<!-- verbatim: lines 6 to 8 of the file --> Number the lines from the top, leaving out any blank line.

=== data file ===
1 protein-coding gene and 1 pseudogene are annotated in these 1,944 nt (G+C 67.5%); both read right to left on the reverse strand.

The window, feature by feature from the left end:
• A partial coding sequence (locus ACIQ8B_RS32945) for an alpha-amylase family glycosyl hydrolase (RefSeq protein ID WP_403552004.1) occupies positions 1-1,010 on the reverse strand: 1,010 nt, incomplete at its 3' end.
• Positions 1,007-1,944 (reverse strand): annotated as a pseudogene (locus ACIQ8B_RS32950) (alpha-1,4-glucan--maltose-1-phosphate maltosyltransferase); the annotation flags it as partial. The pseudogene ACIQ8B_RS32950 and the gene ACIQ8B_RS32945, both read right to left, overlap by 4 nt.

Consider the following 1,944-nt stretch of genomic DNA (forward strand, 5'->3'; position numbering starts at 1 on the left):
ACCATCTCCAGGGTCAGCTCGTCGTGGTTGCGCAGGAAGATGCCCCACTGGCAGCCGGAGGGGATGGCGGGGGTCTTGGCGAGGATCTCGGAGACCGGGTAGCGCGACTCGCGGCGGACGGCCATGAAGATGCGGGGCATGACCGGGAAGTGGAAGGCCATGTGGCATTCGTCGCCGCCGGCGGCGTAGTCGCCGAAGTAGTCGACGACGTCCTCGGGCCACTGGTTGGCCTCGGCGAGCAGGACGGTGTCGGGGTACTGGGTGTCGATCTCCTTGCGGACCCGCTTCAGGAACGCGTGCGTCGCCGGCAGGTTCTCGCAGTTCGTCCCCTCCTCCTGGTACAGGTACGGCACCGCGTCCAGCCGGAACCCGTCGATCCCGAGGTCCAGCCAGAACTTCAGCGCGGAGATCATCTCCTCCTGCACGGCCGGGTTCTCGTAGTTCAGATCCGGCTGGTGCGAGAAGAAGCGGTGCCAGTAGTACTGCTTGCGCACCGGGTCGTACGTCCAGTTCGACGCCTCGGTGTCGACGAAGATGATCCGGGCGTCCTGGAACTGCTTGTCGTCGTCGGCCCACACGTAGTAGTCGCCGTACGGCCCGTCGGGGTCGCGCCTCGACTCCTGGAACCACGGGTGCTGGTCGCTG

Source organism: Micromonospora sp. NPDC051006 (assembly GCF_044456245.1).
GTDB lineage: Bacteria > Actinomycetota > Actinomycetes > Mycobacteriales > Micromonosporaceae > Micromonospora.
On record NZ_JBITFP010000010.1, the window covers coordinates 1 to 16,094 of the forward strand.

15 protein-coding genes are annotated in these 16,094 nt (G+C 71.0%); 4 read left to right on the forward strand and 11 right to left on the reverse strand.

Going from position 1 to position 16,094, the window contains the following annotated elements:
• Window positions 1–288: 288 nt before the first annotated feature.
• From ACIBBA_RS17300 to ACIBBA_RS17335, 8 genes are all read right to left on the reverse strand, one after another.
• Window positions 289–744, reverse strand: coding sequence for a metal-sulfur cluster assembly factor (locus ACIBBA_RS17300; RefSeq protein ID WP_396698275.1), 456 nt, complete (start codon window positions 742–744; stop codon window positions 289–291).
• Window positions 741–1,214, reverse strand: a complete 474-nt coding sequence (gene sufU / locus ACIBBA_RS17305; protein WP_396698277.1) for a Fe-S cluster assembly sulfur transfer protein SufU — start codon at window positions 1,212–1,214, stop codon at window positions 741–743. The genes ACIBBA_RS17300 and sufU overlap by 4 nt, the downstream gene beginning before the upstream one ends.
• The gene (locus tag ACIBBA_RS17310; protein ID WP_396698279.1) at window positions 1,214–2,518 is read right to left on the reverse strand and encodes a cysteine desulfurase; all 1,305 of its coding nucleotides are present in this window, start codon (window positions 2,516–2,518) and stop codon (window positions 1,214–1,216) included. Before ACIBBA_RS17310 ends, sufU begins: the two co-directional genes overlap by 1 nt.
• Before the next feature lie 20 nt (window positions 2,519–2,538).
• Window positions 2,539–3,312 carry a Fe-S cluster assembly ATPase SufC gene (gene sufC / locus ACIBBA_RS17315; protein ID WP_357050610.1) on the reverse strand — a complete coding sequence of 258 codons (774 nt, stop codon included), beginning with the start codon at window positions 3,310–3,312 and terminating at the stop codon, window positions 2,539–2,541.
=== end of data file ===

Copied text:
ACCATCTCCAGGGTCAGCTCGTCGTGGTTGCGCAGGAAGATGCCCCACTGGCAGCCGGAGGGGATGGCGGGGGTCTTGGCGAGGATCTCGGAGACCGGGTAGCGCGACTCGCGGCGGACGGCCATGAAGATGCGGGGCATGACCGGGAAGTGGAAGGCCATGTGGCATTCGTCGCCGCCGGCGGCGTAGTCGCCGAAGTAGTCGACGACGTCCTCGGGCCACTGGTTGGCCTCGGCGAGCAGGACGGTGTCGGGGTACTGGGTGTCGATCTCCTTGCGGACCCGCTTCAGGAACGCGTGCGTCGCCGGCAGGTTCTCGCAGTTCGTCCCCTCCTCCTGGTACAGGTACGGCACCGCGTCCAGCCGGAACCCGTCGATCCCGAGGTCCAGCCAGAACTTCAGCGCGGAGATCATCTCCTCCTGCACGGCCGGGTTCTCGTAGTTCAGATCCGGCTGGTGCGAGAAGAAGCGGTGCCAGTAGTACTGCTTGCGCACCGGGTCGTACGTCCAGTTCGACGCCTCGGTGTCGACGAAGATGATCCGGGCGTCCTGGAACTGCTTGTCGTCGTCGGCCCACACGTAGTAGTCGCCGTACGGCCCGTCGGGGTCGCGCCTCGACTCCTGGAACCACGGGTGCTGGTCGCTG

Source organism: Micromonospora sp. NPDC051006 (assembly GCF_044456245.1).
GTDB lineage: Bacteria > Actinomycetota > Actinomycetes > Mycobacteriales > Micromonosporaceae > Micromonospora.